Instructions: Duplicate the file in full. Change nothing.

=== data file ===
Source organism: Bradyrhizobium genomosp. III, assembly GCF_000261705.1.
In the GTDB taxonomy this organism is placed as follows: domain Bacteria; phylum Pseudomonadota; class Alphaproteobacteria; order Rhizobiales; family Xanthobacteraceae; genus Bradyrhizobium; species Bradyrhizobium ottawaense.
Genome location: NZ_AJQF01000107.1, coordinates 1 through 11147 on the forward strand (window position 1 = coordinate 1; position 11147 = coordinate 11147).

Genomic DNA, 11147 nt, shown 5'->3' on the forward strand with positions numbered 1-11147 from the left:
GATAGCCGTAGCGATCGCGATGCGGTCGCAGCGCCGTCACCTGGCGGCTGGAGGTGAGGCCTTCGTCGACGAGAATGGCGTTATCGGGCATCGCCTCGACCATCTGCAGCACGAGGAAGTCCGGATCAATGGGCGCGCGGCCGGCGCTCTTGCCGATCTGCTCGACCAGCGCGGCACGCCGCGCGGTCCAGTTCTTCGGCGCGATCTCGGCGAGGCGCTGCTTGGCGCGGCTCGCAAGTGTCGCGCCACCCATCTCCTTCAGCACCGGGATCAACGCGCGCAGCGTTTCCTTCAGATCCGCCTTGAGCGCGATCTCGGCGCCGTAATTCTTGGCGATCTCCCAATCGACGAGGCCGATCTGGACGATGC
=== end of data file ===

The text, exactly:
Source organism: Bradyrhizobium genomosp. III, assembly GCF_000261705.1.
In the GTDB taxonomy this organism is placed as follows: domain Bacteria; phylum Pseudomonadota; class Alphaproteobacteria; order Rhizobiales; family Xanthobacteraceae; genus Bradyrhizobium; species Bradyrhizobium ottawaense.
Genome location: NZ_AJQF01000107.1, coordinates 1 through 11147 on the forward strand (window position 1 = coordinate 1; position 11147 = coordinate 11147).

Genomic DNA, 11147 nt, shown 5'->3' on the forward strand with positions numbered 1-11147 from the left:
GATAGCCGTAGCGATCGCGATGCGGTCGCAGCGCCGTCACCTGGCGGCTGGAGGTGAGGCCTTCGTCGACGAGAATGGCGTTATCGGGCATCGCCTCGACCATCTGCAGCACGAGGAAGTCCGGATCAATGGGCGCGCGGCCGGCGCTCTTGCCGATCTGCTCGACCAGCGCGGCACGCCGCGCGGTCCAGTTCTTCGGCGCGATCTCGGCGAGGCGCTGCTTGGCGCGGCTCGCAAGTGTCGCGCCACCCATCTCCTTCAGCACCGGGATCAACGCGCGCAGCGTTTCCTTCAGATCCGCCTTGAGCGCGATCTCGGCGCCGTAATTCTTGGCGATCTCCCAATCGACGAGGCCGATCTGGACGATGC